1. OK, the 1st could be anywhere, but I’m leaning towards Fla. Looks like the Atlantic. I like the ’38 Ford stake truck ( there’s one nearby me like that, I’d love to check out) and what may be an International(?) dump truck with a load of,,,,sand? Who would order a load of sand at the beach? I’d think a stiff ocean breeze would set those little huts flying. 2nd pic, some guys had all the luck. Looks like somebody’s dad struck it rich after the war. Love the Jag. The bike is a panhead. Hey, if my old man was successful ( which he wasn’t) I’d have done the same thing. 3rd, looks like the “cabbie” in the Plymouth (or Dodge) is jumping the gun ( or it’s time to hit the brake shop). 4th, looks like a ’52 Plymouth with 1956 Oregon plates. Making the wife cut the grass with a , gasp, PUSH MOWER? You know, I remember, as a kid, gas powered lawnmowers were not the norm, and everybody had a push mower. Matter of fact, my ex-FIL, still used one well into the ’80’s. Probably still has it in his garage. And the last one, my favorite. The Jeep has to be a ’61 or newer. I think they had that side treatment starting in ’61. And 1 piece windshield too. Not sure where this is, some northern climate. Maybe Wis. Can’t see the plate well, and every town had a “Jerry’s Service” I’m sure. These trucks did it all. Every station had one. This one appears to have an electric lift plow ( none of that hand hydraulic jacks for Jerry), the “BL” prefix. Maybe someone can ID it from that, the old tractor tire front bumper, for pushing, the .27/.31 cent gas, the “Piggly Wiggly” across the street ( now I’m thinking Ill. or Wis., PW was huge here) and looks like a Rambler wagon coming out of the parking lot. The leftover pile of dirty snow by the sign, got to be Ill. Great stuff. THX again.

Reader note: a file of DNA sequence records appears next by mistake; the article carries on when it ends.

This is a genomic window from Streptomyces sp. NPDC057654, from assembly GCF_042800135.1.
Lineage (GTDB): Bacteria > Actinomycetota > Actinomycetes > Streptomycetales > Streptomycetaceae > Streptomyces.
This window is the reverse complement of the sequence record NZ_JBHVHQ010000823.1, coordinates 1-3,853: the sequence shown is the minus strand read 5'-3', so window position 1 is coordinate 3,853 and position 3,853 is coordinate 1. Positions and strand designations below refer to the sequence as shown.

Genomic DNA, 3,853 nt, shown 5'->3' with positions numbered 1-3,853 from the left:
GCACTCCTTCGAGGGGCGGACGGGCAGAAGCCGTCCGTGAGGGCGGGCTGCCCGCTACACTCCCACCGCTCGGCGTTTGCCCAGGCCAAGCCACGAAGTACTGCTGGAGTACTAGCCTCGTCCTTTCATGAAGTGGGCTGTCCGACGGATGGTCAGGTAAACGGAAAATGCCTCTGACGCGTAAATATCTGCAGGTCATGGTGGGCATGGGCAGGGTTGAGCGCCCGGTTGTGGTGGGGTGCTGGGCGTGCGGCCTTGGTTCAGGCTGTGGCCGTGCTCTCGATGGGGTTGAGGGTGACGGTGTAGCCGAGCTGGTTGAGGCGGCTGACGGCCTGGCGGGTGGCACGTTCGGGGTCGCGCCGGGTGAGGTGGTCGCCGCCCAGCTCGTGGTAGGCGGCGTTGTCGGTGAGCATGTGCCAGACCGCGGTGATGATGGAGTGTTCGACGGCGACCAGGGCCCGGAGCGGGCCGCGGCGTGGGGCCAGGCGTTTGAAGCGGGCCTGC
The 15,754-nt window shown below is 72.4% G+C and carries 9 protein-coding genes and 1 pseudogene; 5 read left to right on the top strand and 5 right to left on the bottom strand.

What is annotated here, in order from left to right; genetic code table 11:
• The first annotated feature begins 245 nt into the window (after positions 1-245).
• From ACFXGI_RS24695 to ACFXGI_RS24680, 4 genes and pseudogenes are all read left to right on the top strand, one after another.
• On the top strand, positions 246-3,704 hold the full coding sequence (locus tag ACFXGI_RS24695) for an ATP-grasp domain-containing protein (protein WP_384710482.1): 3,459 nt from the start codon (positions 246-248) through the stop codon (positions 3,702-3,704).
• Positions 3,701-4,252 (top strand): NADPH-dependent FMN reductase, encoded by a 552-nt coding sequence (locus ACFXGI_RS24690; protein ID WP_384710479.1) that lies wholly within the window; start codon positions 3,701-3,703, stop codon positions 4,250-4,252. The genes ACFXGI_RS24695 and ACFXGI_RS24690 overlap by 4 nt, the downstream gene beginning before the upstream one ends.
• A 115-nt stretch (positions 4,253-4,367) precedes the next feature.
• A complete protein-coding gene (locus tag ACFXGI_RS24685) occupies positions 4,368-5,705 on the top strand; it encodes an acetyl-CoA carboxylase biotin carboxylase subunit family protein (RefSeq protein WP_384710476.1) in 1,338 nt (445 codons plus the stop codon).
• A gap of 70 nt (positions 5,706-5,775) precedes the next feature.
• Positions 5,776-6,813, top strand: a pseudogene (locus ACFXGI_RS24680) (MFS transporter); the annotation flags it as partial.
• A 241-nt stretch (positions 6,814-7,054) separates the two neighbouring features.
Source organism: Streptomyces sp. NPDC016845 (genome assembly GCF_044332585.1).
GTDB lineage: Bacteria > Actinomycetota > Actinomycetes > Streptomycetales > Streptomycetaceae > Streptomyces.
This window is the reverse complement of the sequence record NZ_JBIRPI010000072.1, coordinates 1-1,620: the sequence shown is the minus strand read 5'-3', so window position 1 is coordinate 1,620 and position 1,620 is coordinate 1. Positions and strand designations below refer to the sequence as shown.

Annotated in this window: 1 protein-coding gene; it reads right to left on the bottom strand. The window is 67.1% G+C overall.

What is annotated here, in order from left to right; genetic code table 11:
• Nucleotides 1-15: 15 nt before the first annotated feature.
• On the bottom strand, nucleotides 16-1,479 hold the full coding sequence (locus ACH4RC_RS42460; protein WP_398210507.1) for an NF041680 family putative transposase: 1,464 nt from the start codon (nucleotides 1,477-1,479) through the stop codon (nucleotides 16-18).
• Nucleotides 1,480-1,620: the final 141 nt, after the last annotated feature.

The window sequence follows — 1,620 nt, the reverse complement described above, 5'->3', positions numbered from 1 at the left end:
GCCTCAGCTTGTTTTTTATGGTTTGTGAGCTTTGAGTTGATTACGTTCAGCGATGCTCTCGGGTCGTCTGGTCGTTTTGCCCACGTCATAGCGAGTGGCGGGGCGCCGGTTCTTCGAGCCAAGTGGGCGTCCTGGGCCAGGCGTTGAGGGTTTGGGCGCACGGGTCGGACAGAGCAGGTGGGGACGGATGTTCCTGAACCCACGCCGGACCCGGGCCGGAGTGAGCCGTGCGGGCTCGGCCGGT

• Could only be SoBe Miami- coconut palms/same art deco hotels- looks a little different today. No cabana concessiones. Same sky and water.

      • I think it may be Fort Lauderdale – I have some Kodachromes my dad took there on Spring Break in 1953, and the buildings and the cabanas look very similar.